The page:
Is a Meditation Retreat For You?

I went on my first meditation retreat in 2003, shortly after breaking up with my boyfriend and declaring to him that I was going to become enlightened. 

I didn’t know what it meant – enlightenment. And I certainly didn’t know how I was going to get there, but it just came out. I don’t know from where or why, but there it was.

So I signed up for my first retreat 4 weeks later. I had never meditated. And I chose one that I later found out, is nicknamed “meditation bootcamp.” 

We sat for 10 hours a day for 10 days. I thought I was going to go crazy those first 3 days. Someone who had gone before me advised, “whatever you do, don’t leave early.” 

I kept repeating those words in my head because it’s all I wanted to do – run away.

I wanted to run away from everything that was coming up that I had suppressed for so long. Gulp. But I stayed. Phew. I made it through.

And not only that, I was as high as kite by the end of it. I thought to myself, “Wow, if all the world leaders spent 10 days like this, the world would be a different place.”

It was the first time I had felt peace, total peace within me. I wanted others to experience it too.

For years after, I dabbled off and on with a daily meditation practice trying to get back that peace I had lost over time with “life” happening as it does. 

Then I found my teacher Matthew Flickstein in 2008.

I had been in a 6 month state of depression, wondering if I would ever find my true purpose, my calling in life and believed if I felt sorry for myself long enough, the greater forces that be would hear me. Boy, is that a crock of shit. But sometimes that’s just what you need to do. So I did.

Back to Matthew and the two year spiritual program I did with him. The depression lifted 2 months after starting the program. I went to 3 week long retreats the second year. Then another a year later, and have just returned with a 5th retreat with him. (FYI, we meditate 4-6 hrs a day)

Every retreat is profound. There is no exception. To sit in silence with my thoughts for a week. To really see how wrapped up I got, how I use to believe everything that went through my head seems insane to me now. But then it seemed real.

I am so much more peaceful, more happy, more alive, more joyful than I’ve ever been in my life, and I know these are an important part of why. 

If you have any pull, any thought of doing one, I highly recommend it. They are typically held in total silence with no eye contact, no talking, no reading, no writing -nothing that distracts you from seeing the truth of your thoughts – that they are not Truth.

Here’s how to know if a retreat is for you:

  1. You easily react to people or situations.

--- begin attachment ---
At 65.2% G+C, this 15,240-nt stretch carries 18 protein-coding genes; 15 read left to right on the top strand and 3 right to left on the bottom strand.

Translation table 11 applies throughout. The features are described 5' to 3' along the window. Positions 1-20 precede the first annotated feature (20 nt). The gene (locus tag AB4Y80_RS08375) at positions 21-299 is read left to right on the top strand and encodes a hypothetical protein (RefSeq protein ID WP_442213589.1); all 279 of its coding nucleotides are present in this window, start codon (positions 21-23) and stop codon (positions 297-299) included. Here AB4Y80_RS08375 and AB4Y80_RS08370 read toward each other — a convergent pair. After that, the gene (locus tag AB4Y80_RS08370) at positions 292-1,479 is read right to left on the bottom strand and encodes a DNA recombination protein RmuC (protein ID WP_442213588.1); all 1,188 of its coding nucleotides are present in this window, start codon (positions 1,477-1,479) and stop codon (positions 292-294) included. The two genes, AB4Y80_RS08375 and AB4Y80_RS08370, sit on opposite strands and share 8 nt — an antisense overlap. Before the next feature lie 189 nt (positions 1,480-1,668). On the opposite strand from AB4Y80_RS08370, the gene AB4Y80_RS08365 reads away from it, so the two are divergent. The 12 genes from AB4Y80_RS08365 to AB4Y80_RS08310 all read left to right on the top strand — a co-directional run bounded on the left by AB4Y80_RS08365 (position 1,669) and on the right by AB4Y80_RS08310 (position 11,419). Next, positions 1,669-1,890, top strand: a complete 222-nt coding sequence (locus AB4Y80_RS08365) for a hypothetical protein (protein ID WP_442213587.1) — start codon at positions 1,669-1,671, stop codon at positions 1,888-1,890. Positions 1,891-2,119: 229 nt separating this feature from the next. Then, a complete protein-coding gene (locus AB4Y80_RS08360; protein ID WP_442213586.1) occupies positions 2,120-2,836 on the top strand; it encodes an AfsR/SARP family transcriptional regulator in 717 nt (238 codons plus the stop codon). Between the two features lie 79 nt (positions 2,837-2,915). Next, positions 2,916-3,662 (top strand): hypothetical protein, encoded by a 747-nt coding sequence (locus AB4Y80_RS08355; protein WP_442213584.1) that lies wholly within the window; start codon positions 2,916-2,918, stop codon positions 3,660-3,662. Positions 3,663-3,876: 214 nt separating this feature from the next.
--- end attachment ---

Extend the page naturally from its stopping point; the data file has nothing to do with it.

2. You believe all or most of your thoughts.
  3. You believe you don’t have time to meditate or do a retreat.
  4. You live by your “to do” list, feeling like when you get it all done, you’ll be happy…
  5. Fear holds you back from really living your life to the fullest.

I think that covers most people, which means you too.
Commit to your life fully, it’s the only one you have…

•Recommended retreat centers:

Shambhala Mountain Center

Spirit Rock Meditation Center

Vipassana Meditation Courses

Insight Meditation Society

Categories: Meditation & Mindfulness

About the Author: Angela Patnode

My passion, my calling, is for you to be totally you. Through private coaching, in-depth retreats, and online group coaching programs, I help you tap into your intuition and clarify your desires and vision, I guide you to take active steps toward making your desires a reality.

2 comments to “Is a Meditation Retreat For You?

  1. plaintain1

    Glad it worked out well for you. I’m hoping to attend a weekend intensive (Mindfulness based) in North London next month. I’ve been practicing meditation since January this year. Of recent I’ve been experiencing buzzing in the ears and also notice that when I come out of meditation I tend to feel agitated, sometimes angry but I still feel the need to continue with the practice. I’m hoping (!) that after doing 11 hours of meditation that it will help to deepen my meditation. Let’s see what happens.

    1. Angela Patnode

      Thanks for writing plaintain! Great job on having a meditation practice – it can be difficult to start one, but once it becomes habit, you’ll notice how it benefits your life over time. Stick with it! It’s not uncommon to feel agitated or angry when you are finished. Sitting can bring up emotions that we often distract ourselves from in our daily lives through staying busy. Be with whatever emotion is there. It’s o.k. that it’s there. When you can be with it, it is allowed to move through you instead of getting stuck in your body. Keep up the great work!

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